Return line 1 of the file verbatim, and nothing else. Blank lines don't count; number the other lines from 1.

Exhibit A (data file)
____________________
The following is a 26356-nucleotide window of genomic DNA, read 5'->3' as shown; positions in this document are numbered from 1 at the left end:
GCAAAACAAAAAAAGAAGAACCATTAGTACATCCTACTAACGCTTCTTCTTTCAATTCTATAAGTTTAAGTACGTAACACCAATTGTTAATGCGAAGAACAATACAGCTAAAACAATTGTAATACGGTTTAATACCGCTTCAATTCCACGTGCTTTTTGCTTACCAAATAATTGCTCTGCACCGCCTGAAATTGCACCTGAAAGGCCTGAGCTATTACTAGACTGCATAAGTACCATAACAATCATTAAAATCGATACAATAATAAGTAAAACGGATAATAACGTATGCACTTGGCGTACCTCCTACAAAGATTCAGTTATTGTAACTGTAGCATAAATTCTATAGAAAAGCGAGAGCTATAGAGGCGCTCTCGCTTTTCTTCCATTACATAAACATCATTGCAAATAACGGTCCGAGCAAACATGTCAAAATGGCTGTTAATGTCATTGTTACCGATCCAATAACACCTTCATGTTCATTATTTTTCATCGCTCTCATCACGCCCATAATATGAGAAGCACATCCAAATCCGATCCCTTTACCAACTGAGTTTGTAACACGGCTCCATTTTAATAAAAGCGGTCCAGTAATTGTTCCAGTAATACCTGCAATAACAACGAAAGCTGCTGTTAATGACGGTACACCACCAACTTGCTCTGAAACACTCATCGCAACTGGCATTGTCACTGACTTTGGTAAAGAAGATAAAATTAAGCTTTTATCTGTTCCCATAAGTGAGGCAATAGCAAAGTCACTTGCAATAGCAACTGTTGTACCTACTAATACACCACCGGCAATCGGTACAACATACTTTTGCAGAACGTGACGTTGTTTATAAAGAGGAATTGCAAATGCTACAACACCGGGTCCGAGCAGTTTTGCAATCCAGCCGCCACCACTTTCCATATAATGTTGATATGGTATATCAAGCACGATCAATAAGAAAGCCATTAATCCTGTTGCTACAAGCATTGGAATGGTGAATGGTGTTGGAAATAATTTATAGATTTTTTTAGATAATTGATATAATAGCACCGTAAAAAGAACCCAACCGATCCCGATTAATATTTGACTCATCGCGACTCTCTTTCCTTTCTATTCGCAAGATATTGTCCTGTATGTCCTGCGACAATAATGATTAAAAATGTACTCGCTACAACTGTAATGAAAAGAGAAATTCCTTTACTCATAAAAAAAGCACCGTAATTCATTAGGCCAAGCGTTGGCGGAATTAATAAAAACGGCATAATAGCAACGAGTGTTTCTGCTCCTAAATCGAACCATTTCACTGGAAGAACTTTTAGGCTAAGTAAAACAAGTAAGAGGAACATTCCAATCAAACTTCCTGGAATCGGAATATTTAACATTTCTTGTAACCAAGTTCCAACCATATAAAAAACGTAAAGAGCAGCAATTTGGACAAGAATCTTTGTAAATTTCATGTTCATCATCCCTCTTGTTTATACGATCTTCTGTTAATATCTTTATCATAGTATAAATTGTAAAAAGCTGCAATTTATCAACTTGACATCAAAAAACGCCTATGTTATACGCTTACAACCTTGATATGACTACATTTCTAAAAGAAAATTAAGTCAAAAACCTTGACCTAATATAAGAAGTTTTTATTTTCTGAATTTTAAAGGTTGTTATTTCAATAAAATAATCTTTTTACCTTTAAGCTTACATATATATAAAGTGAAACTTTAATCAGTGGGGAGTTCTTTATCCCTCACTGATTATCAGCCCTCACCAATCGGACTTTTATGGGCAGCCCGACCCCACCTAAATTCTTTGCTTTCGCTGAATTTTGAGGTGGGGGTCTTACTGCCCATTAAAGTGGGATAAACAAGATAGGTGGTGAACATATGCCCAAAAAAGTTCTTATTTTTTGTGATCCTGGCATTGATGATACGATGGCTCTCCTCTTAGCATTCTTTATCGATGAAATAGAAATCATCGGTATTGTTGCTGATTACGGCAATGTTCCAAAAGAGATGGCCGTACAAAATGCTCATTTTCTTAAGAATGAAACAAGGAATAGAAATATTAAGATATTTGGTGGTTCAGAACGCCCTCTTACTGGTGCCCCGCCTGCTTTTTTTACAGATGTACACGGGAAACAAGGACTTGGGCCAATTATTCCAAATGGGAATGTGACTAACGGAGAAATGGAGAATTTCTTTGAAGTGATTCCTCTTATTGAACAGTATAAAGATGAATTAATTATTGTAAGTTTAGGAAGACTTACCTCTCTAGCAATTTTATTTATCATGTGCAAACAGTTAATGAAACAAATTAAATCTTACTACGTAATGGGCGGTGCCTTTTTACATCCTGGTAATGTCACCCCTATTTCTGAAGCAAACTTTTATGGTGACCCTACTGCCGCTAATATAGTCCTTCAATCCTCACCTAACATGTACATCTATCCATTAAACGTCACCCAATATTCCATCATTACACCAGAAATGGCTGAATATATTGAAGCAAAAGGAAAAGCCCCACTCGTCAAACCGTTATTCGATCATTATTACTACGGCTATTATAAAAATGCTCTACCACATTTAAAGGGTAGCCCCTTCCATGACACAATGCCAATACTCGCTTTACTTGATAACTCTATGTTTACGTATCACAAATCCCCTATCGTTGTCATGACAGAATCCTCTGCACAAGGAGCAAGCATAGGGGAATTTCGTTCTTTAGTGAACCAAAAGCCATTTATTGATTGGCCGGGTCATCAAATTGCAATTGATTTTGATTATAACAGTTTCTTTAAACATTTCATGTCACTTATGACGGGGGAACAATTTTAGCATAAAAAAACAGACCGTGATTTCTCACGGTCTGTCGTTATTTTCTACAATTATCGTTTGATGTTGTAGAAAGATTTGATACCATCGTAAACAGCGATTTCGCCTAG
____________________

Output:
The following is a 26356-nucleotide window of genomic DNA, read 5'->3' as shown; positions in this document are numbered from 1 at the left end: